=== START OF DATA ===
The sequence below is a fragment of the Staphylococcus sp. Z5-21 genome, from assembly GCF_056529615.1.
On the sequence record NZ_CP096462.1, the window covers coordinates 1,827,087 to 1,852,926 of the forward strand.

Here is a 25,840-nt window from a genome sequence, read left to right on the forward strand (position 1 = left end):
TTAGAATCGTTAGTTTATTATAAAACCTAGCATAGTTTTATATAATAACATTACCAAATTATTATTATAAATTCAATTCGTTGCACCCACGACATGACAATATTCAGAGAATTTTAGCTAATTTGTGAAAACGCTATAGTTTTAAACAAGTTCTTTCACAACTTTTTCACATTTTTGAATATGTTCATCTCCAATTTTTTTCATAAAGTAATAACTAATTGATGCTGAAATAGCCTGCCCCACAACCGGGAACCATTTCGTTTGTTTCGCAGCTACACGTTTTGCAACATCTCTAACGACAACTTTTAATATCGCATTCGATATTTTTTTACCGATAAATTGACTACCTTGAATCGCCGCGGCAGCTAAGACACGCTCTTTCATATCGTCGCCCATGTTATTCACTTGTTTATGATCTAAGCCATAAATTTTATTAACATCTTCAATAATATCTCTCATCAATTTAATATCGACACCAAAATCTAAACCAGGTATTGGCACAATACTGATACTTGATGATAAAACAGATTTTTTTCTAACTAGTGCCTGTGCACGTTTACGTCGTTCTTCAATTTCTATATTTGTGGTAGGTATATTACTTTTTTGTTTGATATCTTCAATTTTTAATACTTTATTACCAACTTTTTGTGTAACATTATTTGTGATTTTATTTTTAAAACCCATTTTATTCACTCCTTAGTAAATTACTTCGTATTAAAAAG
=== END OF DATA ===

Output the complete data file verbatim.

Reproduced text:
The sequence below is a fragment of the Staphylococcus sp. Z5-21 genome, from assembly GCF_056529615.1.
On the sequence record NZ_CP096462.1, the window covers coordinates 1,827,087 to 1,852,926 of the forward strand.

Here is a 25,840-nt window from a genome sequence, read left to right on the forward strand (position 1 = left end):
TTAGAATCGTTAGTTTATTATAAAACCTAGCATAGTTTTATATAATAACATTACCAAATTATTATTATAAATTCAATTCGTTGCACCCACGACATGACAATATTCAGAGAATTTTAGCTAATTTGTGAAAACGCTATAGTTTTAAACAAGTTCTTTCACAACTTTTTCACATTTTTGAATATGTTCATCTCCAATTTTTTTCATAAAGTAATAACTAATTGATGCTGAAATAGCCTGCCCCACAACCGGGAACCATTTCGTTTGTTTCGCAGCTACACGTTTTGCAACATCTCTAACGACAACTTTTAATATCGCATTCGATATTTTTTTACCGATAAATTGACTACCTTGAATCGCCGCGGCAGCTAAGACACGCTCTTTCATATCGTCGCCCATGTTATTCACTTGTTTATGATCTAAGCCATAAATTTTATTAACATCTTCAATAATATCTCTCATCAATTTAATATCGACACCAAAATCTAAACCAGGTATTGGCACAATACTGATACTTGATGATAAAACAGATTTTTTTCTAACTAGTGCCTGTGCACGTTTACGTCGTTCTTCAATTTCTATATTTGTGGTAGGTATATTACTTTTTTGTTTGATATCTTCAATTTTTAATACTTTATTACCAACTTTTTGTGTAACATTATTTGTGATTTTATTTTTAAAACCCATTTTATTCACTCCTTAGTAAATTACTTCGTATTAAAAAG